Voter turnout across the country is hitting all-time lows, polling shows Canadians lack confidence in their political institutions and our Prime Minister is among the least trusted leaders in the Western hemisphere. The past year’s numerous spending scandals and a third prorogation of Parliament only add fuel to the fire of public discontent many Canadians expressed by mobilizing en masse like never before — Occupy, Québec’s Printemps Érable and Idle No More saw thousands hit the streets. In this age of rapid communication, some believe Canadians are losing patience with traditional institutional channels of political engagement, turning to more individualized and informal activities instead.
A study released this summer surveyed 2,287 Canadian adults and found that Canadians aged 18-34 were more politically engaged than their elders over the past year in every category of activity — online discussion, offline discussion, activism, civic engagement — except for formal political engagement. This includes contacting elected officials and attending political meetings, and partisan activities like making political donations or volunteering for a political party or candidate.
A whopping 59 percent of survey respondents didn’t participate in any such formal political activity. Youth polled were only slightly more disengaged from formal methods of engagement (66%) than those over 35 (56%), though the smaller number that reported attending protests or demonstrations did so twice as much (21% vs. 11%, respectively). Outside formal politics, over half of participants said they were active in a community group (58%) or had volunteered with an organization (55%), and nearly half reported having signed a petition (51%) or boycotted a product (49%).
The study, titled Lightweights? Political Participation Beyond the Ballot Box, was produced by Samara Canada, a research organization that studies and encourages citizen engagement with Canada’s democracy. Executive Director Alison Loat says the numbers shed light on the different ways people get engaged in politics outside of voting. “Part of what we tried to do with Lightweights is show it’s not just during elections that we can be political, and in fact, to make democracy work, we have to think of the actions we do everyday.”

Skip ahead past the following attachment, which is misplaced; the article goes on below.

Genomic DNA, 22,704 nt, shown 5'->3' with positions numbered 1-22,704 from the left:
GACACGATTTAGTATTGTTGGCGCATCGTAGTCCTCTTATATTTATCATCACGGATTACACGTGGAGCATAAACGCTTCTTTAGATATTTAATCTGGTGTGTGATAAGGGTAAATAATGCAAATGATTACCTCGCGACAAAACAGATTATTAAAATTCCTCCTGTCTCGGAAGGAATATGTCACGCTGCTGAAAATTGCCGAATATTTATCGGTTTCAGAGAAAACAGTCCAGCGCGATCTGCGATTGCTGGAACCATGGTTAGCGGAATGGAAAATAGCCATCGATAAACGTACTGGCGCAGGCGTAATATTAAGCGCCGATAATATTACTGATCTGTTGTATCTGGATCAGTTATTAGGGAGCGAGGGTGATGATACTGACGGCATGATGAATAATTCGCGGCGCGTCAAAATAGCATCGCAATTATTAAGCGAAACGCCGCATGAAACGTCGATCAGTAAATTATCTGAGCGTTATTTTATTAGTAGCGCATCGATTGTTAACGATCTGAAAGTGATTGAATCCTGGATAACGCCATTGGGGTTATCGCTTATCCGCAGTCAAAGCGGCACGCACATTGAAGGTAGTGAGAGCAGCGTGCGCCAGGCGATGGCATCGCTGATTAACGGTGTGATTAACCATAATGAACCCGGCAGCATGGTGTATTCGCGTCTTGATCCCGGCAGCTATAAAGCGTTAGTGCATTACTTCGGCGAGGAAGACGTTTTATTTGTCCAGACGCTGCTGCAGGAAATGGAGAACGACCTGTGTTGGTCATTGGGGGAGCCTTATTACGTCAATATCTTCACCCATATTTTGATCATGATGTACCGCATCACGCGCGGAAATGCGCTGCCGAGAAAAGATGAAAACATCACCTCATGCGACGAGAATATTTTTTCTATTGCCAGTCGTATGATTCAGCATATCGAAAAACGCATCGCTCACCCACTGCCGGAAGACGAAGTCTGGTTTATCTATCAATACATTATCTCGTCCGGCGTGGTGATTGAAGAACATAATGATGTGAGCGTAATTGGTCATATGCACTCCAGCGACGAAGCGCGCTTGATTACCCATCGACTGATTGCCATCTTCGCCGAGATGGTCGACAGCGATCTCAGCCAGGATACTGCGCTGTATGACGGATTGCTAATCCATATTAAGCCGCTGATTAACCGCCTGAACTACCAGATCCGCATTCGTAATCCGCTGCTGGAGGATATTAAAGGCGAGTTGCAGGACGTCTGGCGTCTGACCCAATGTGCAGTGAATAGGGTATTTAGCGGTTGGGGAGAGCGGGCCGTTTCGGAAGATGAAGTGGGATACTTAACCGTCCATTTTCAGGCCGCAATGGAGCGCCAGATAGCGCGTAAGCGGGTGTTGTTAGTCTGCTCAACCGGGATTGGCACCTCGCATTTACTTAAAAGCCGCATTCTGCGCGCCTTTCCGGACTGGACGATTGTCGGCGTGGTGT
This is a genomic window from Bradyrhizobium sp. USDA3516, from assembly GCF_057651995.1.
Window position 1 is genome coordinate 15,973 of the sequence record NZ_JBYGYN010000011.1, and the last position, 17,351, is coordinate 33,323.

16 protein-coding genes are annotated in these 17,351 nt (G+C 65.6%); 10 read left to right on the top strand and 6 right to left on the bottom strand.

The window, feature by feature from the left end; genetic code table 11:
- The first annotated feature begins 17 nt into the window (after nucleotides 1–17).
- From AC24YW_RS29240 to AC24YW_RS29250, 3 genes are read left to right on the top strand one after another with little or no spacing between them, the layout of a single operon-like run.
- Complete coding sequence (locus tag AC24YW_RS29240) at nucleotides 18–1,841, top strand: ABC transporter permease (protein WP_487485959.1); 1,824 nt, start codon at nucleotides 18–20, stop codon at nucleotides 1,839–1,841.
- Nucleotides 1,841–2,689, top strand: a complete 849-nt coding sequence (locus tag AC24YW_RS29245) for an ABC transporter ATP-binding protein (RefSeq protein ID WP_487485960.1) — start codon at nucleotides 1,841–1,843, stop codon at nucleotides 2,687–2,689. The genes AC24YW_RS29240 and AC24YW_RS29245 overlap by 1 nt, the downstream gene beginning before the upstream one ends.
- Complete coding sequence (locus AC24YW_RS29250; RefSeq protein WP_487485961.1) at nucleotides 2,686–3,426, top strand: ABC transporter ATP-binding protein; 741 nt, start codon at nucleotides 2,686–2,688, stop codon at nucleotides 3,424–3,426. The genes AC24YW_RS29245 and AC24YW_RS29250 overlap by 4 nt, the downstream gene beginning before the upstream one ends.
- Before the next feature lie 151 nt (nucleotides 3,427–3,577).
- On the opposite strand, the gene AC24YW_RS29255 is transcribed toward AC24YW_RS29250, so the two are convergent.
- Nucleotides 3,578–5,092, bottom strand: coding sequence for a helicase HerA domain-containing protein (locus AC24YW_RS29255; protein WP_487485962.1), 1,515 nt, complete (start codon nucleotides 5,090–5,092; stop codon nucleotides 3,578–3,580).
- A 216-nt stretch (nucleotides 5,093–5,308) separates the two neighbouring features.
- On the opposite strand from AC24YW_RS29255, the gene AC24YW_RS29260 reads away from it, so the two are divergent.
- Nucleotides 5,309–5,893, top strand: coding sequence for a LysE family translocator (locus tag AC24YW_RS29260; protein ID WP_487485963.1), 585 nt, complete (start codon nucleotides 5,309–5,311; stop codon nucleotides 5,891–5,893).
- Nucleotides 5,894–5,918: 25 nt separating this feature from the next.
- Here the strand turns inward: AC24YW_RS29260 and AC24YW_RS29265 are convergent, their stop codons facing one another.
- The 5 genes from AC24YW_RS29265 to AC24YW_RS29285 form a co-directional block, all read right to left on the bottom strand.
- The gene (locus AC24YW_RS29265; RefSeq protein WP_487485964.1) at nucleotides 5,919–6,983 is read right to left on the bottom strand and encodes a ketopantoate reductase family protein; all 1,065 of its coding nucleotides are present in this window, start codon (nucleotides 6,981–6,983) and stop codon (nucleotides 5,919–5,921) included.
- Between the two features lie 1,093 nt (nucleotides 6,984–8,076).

Dr. Henry Milner, author of The Internet Generation: Engaged Citizens or Political Dropouts, attributes these numbers to a growing and potentially worrying trend toward political activity that is more individualized, especially online. “Choosing your own cause, your own timing, your own tactics, it’s hard to do anything coherent and lasting,” he warns, adding that, though it’s natural — especially for youth —to gravitate towards mobilizing informally and through online channels, this activity doesn’t necessarily contribute to concrete political outcomes. “Politics takes time and requires compromises.”
“This is my sense of what happened in Quebec. [The students] could have had a compromise, but the movement got out of control,” Milner continues. “Ultimately, all you could say is no; there was no way for the students to say yes unless absolutely everything was given.”
“We need to get over our obsession with instant gratification,” says Youri Cormier, Executive Director of youth engagement group Apathy is Boring. “Democracy is not as fast and energetic as people taking to the streets, but it has achieved, in one or two generations, the kind of progress that used to take hundreds of years and lots of political violence.”
Unfortunately, Canadians are choosing to opt out of formal democratic processes due to feeling let down by the system and politicians for either not meeting expectations or simply not listening. Samara’s survey showed that 75% of Canadians agreed or strongly agreed that “candidates for public office are interested only in people’s votes, not their opinions.” Loat noted that in a previous report from 2012, “the only passing grade [MPs received from survey participants] was for representing their political party, which is among the least important things Canadians think MPs should be doing.”
Paradoxically, those who don’t vote lose the attention of politicians, who then don’t represent their views in parliament. The vicious cycle continues.
“It’s a chicken-and-egg scenario, but there has to be pressure and change from both sides,” says Loat. She suggests that political parties, funded by grants from the government and public donations, could be doing more to engage electors. “Wouldn’t it be great if political parties had to report every year based on how well they engaged the public? There’s really a message here for political parties: [in order] to remain relevant, part of their function is to be open and participatory to the public.”
For other ideas, Canada could look to Scandinavian countries, which have markedly higher levels of political participation. Milner’s research indicates that strong civic education programs in secondary schools, subsidized public television and radio, fixed election dates, and proportional electoral systems are all contributing factors — and areas where Canada is lacking.
A lack of civic engagement through designated channels doesn’t necessarily signal a lack of public interest; it means something is broken. Ultimately, any solution to such a long-standing quagmire will require more nuance than the tired mantra of “go vote”.
This text originally appeared in print in the November-December Year in Review issue of THIS Magazine.